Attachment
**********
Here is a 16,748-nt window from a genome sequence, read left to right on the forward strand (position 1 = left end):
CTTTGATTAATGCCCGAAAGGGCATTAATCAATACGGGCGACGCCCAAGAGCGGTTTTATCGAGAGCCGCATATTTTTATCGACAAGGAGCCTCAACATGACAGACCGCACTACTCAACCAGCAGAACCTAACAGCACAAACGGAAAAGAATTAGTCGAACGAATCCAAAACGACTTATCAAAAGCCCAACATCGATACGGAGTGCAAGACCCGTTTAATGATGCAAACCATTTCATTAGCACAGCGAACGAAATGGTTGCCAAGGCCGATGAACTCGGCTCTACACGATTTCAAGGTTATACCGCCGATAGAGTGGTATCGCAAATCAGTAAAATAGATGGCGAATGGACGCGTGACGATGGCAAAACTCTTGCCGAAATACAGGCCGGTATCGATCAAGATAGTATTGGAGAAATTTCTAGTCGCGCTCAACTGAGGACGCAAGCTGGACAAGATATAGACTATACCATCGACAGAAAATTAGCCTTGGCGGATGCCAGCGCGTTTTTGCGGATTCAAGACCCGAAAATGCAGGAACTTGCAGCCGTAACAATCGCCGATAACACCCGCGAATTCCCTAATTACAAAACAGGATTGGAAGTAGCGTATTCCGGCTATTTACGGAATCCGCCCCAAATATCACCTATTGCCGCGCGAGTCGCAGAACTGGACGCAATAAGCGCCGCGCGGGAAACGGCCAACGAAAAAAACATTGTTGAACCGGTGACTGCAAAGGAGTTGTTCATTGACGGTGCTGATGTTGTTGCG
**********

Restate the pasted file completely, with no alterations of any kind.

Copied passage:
Here is a 16,748-nt window from a genome sequence, read left to right on the forward strand (position 1 = left end):
CTTTGATTAATGCCCGAAAGGGCATTAATCAATACGGGCGACGCCCAAGAGCGGTTTTATCGAGAGCCGCATATTTTTATCGACAAGGAGCCTCAACATGACAGACCGCACTACTCAACCAGCAGAACCTAACAGCACAAACGGAAAAGAATTAGTCGAACGAATCCAAAACGACTTATCAAAAGCCCAACATCGATACGGAGTGCAAGACCCGTTTAATGATGCAAACCATTTCATTAGCACAGCGAACGAAATGGTTGCCAAGGCCGATGAACTCGGCTCTACACGATTTCAAGGTTATACCGCCGATAGAGTGGTATCGCAAATCAGTAAAATAGATGGCGAATGGACGCGTGACGATGGCAAAACTCTTGCCGAAATACAGGCCGGTATCGATCAAGATAGTATTGGAGAAATTTCTAGTCGCGCTCAACTGAGGACGCAAGCTGGACAAGATATAGACTATACCATCGACAGAAAATTAGCCTTGGCGGATGCCAGCGCGTTTTTGCGGATTCAAGACCCGAAAATGCAGGAACTTGCAGCCGTAACAATCGCCGATAACACCCGCGAATTCCCTAATTACAAAACAGGATTGGAAGTAGCGTATTCCGGCTATTTACGGAATCCGCCCCAAATATCACCTATTGCCGCGCGAGTCGCAGAACTGGACGCAATAAGCGCCGCGCGGGAAACGGCCAACGAAAAAAACATTGTTGAACCGGTGACTGCAAAGGAGTTGTTCATTGACGGTGCTGATGTTGTTGCG